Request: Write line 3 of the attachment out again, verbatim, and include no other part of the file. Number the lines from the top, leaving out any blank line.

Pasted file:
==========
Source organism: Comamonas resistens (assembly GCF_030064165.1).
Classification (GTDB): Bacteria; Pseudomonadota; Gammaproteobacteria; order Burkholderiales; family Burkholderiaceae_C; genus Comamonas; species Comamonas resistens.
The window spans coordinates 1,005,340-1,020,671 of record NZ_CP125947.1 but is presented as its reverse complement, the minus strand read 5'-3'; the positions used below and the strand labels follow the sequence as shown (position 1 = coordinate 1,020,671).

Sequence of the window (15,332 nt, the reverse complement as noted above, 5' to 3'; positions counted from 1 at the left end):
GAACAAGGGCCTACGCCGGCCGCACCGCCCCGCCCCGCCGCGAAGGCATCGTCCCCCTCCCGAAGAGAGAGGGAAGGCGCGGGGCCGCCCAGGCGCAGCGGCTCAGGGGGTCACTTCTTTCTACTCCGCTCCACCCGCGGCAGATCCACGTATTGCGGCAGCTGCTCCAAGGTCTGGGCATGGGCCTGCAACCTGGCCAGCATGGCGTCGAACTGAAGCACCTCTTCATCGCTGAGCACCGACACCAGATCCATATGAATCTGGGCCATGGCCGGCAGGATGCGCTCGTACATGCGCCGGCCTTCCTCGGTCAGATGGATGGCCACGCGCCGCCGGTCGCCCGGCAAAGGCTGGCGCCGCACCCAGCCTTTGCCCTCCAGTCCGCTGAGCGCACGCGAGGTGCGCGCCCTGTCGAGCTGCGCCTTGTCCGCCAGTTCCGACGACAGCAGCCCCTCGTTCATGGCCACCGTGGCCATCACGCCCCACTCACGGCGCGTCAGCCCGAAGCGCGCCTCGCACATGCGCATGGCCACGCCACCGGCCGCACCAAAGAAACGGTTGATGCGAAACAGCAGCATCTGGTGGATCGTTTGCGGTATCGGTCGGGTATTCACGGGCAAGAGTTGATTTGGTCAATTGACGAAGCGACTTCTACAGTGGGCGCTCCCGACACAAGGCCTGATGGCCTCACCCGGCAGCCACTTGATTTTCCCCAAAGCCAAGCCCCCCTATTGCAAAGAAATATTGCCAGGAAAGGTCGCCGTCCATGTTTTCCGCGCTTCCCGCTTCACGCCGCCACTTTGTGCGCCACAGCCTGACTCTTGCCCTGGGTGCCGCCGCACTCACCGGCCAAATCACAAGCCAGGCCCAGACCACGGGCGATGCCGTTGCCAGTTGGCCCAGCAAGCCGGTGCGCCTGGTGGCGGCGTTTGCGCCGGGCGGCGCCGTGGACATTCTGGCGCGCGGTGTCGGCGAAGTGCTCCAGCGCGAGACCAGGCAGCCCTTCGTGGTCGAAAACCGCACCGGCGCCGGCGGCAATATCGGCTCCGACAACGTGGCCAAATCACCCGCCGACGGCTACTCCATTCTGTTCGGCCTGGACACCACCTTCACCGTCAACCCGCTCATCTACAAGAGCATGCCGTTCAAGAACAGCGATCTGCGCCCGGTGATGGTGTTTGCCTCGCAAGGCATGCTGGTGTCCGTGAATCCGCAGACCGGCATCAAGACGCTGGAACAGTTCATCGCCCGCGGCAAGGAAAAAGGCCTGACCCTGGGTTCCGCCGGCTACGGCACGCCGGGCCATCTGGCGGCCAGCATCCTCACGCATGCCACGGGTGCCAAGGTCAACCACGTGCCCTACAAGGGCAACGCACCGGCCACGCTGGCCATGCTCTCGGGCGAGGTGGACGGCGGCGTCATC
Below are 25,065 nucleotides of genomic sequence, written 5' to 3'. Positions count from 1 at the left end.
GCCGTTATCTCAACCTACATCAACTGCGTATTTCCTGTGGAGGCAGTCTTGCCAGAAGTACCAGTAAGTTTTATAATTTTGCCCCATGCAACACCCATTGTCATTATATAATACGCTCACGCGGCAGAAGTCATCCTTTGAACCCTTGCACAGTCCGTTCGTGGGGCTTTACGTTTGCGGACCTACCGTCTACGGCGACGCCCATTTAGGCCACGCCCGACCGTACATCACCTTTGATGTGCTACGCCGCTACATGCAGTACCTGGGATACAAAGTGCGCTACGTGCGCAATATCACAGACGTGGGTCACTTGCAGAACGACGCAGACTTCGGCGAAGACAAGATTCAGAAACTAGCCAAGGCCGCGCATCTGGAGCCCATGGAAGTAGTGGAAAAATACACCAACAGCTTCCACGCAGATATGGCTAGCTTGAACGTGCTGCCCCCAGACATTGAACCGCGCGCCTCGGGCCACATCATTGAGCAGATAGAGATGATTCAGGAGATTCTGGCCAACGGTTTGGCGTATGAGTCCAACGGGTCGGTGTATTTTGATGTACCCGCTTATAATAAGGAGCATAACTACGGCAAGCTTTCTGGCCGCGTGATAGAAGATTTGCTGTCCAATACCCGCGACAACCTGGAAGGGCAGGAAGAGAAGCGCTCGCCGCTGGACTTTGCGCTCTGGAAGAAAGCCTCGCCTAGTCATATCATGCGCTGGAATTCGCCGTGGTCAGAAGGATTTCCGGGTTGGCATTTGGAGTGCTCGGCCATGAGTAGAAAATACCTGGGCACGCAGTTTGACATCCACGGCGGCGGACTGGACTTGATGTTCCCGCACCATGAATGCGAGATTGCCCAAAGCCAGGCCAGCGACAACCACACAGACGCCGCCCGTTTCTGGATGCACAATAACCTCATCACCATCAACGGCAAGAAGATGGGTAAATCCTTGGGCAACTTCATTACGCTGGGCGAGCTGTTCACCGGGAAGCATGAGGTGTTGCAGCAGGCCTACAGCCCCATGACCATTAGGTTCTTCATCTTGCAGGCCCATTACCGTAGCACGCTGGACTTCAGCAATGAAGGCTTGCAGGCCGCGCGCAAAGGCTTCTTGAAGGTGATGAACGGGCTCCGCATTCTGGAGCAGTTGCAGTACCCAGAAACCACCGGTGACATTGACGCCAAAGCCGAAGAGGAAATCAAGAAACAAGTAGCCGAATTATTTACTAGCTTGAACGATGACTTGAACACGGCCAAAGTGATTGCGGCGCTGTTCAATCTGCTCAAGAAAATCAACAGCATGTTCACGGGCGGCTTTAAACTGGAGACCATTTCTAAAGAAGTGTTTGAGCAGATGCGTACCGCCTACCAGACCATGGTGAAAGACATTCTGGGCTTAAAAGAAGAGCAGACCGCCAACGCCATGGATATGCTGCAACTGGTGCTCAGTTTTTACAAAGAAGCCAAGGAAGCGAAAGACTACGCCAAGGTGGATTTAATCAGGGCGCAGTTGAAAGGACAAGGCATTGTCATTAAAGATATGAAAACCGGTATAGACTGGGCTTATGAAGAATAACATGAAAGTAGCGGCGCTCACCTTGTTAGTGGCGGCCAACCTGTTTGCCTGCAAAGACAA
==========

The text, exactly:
The window spans coordinates 1,005,340-1,020,671 of record NZ_CP125947.1 but is presented as its reverse complement, the minus strand read 5'-3'; the positions used below and the strand labels follow the sequence as shown (position 1 = coordinate 1,020,671).